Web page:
Land Installment Contracts: *(I want this to be very clear before I give a description on Land Contracts. There are many Brokerages/Brokers/Realtors that create and execute Land Contracts without an Attorney. We work with your attorney or will give a reference to one. Lautzenheiser & Associates will not create a Land Contract without an Attorney working on our clients behalf because of the laws and restrictions that come with Land Contracts.) A Land Installment Contract is also known as a Land Contract and there are many different ones that a currently on the market. This is why it is CRITICAL to ensure all current Real Estate Laws are being followed correctly in the State of Ohio. It is our professional opinion that an Attorney who specializes in Real Estate should be the end person who drafts the Land Contract. We will work with you on all the terms and conditions, your attorney will ensure that we (your Realtor and you) have written everything down and ensured that all laws, rules, and regulations are correct in the State of Ohio in Franklin or Delaware Counties.
So after all of this “What is a Land Contract?” Simply put the Seller/Owner retains Title to the property but gives the Tenant/Buyer the rights to the property legally. Typically with Land Contracts you will actually close at a Title or Attorney’s office so that your rights to the property are legally registered. Land Contracts are the best way to ensure your rights; however, Land Contracts are not for everyone. Tenant/Buyer will make a large installment known as the down payment and pays a monthly amount the goes towards the total payment of the property which includes principal and interest over a specified period of time. Typically this time is anywhere from 24 to 48 months after which a large payment is due to pay off the land contract which is known as a balloon payment at the end of the land contract known as term. In addition, land contracts must contain certain legally language required by the Ohio Revised Code called and known as Statutory Regulation terms and other Statutory Provision may apply thus the reason why our Team will always use an Attorney.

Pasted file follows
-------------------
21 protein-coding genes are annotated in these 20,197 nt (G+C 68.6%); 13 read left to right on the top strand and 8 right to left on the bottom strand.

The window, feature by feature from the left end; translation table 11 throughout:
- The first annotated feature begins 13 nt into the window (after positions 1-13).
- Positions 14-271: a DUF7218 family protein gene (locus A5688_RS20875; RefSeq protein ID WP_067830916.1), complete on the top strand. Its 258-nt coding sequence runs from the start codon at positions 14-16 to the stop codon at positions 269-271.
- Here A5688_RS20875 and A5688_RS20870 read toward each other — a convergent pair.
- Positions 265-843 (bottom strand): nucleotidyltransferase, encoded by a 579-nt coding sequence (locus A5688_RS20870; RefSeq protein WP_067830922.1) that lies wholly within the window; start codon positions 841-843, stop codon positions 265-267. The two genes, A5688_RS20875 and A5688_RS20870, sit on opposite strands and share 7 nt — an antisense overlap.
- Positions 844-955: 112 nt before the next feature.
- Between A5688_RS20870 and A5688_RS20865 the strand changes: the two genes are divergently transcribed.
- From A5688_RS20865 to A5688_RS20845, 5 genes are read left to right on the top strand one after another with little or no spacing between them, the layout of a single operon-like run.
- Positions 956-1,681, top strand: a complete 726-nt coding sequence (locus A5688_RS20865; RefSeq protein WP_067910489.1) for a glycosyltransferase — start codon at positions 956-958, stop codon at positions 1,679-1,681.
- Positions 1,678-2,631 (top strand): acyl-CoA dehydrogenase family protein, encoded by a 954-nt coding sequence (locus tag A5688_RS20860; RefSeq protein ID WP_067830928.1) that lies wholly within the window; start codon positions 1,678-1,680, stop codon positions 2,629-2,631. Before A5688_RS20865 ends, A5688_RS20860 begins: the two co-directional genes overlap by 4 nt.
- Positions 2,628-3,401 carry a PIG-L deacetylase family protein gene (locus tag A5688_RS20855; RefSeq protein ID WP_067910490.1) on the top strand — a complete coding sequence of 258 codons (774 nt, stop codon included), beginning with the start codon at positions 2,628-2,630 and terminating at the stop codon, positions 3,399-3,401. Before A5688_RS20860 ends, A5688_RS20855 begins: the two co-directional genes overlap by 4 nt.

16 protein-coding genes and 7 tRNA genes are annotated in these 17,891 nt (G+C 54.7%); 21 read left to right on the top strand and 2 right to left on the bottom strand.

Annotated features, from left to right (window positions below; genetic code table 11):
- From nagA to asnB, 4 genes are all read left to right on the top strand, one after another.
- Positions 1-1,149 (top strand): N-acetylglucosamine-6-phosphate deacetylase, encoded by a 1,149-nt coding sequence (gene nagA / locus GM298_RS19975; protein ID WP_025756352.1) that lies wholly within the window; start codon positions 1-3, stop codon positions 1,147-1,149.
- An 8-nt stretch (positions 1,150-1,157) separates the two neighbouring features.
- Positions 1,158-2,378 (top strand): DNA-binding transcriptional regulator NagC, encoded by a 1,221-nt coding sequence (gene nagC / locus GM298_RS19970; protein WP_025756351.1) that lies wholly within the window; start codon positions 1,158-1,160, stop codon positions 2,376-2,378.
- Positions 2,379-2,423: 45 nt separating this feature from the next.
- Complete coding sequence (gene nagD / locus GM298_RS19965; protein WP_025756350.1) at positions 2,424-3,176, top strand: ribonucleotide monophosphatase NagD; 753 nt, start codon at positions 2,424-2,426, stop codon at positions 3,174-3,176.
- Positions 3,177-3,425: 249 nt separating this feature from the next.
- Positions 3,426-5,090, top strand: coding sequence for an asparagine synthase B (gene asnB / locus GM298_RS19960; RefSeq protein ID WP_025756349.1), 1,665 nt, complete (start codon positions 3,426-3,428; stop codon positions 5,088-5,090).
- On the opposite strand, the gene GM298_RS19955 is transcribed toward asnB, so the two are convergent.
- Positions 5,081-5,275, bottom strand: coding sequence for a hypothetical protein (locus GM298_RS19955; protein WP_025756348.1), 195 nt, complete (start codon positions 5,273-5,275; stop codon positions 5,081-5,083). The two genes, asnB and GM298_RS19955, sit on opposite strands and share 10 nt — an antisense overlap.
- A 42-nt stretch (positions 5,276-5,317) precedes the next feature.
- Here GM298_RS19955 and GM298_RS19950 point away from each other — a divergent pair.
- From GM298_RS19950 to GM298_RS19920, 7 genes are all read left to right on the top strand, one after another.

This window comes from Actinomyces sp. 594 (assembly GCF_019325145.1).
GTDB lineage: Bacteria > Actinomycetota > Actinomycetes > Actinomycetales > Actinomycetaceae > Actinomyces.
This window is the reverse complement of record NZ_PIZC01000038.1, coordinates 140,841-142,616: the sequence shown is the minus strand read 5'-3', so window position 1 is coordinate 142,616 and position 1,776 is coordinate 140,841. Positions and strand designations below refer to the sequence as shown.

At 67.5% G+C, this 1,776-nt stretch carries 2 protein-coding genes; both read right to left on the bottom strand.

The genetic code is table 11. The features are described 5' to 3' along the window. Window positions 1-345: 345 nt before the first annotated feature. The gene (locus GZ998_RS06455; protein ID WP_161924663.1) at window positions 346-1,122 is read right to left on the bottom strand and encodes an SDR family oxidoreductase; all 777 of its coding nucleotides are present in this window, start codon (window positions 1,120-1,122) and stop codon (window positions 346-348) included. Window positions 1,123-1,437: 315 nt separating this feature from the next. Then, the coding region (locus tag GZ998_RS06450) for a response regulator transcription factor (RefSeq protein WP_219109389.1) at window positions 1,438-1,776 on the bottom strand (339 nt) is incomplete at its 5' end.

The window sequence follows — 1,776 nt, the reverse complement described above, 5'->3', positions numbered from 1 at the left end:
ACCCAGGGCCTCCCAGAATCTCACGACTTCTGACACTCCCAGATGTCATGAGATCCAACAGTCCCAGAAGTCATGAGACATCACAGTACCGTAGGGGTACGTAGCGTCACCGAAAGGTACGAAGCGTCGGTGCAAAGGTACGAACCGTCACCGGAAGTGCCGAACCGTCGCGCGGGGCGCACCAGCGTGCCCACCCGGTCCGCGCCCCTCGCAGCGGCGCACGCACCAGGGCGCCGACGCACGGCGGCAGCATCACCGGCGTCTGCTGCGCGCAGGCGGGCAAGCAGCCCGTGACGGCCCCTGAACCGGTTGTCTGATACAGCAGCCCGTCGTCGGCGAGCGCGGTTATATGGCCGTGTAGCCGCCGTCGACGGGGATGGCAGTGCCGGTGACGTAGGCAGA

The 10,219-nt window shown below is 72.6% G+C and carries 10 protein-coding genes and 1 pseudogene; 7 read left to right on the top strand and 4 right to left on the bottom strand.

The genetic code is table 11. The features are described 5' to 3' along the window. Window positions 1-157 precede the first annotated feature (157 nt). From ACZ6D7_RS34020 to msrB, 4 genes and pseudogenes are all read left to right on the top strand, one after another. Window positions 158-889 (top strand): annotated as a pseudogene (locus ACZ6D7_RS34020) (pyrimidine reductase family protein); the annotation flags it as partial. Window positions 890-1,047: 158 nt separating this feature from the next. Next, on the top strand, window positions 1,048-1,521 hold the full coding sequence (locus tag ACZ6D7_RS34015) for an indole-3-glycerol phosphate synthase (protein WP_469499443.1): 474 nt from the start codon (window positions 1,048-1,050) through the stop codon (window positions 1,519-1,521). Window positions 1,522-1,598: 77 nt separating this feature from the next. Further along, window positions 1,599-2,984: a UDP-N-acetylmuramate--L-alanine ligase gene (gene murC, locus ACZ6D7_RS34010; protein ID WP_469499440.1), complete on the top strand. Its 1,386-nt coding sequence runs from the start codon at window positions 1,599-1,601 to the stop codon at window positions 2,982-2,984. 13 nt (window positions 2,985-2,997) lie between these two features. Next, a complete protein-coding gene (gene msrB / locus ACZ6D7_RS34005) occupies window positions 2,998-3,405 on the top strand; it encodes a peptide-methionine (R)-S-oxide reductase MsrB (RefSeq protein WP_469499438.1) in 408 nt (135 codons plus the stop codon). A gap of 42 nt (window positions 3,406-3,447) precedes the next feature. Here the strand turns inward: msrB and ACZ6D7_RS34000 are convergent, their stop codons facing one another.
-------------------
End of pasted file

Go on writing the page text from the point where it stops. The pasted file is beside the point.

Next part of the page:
Pros: Seller/Owner and Tenant/Buyer have clear ownership and terms that have been recorded by law and typically drafted by an attorney ensuring a win-win situation for all parties. Land Contracts are the best way to ensure your rights but they also can cause issues if not followed for this is a legal binding contract.
Cons: Seller/Owner must actually follow the rules for home ownership known as foreclosure actions. This can take several months to due during this time period the seller/owner can lose months of payment. Tenant/Buyer can be sued or charges filed if they do not honor the contract agreement. In the State of Ohio if the Seller/Owner file a foreclosure on you and this will go on your credit report and it will affect your credit and possibly not being able to purchase a house.
Things to consider when looking at a Land Contract; as follows;
1) How long before I can purchase the property?
2) What is my current and future financial situation look like?
3) Do I LOVE this house and location?
4) And other questions apply such as overall job stability and personal situations must be closely looked at and analyzed.
Most Seller/Owners will not enter into a Land Contract unless the Tenant/Buyer has at least 10% of Total selling price of property.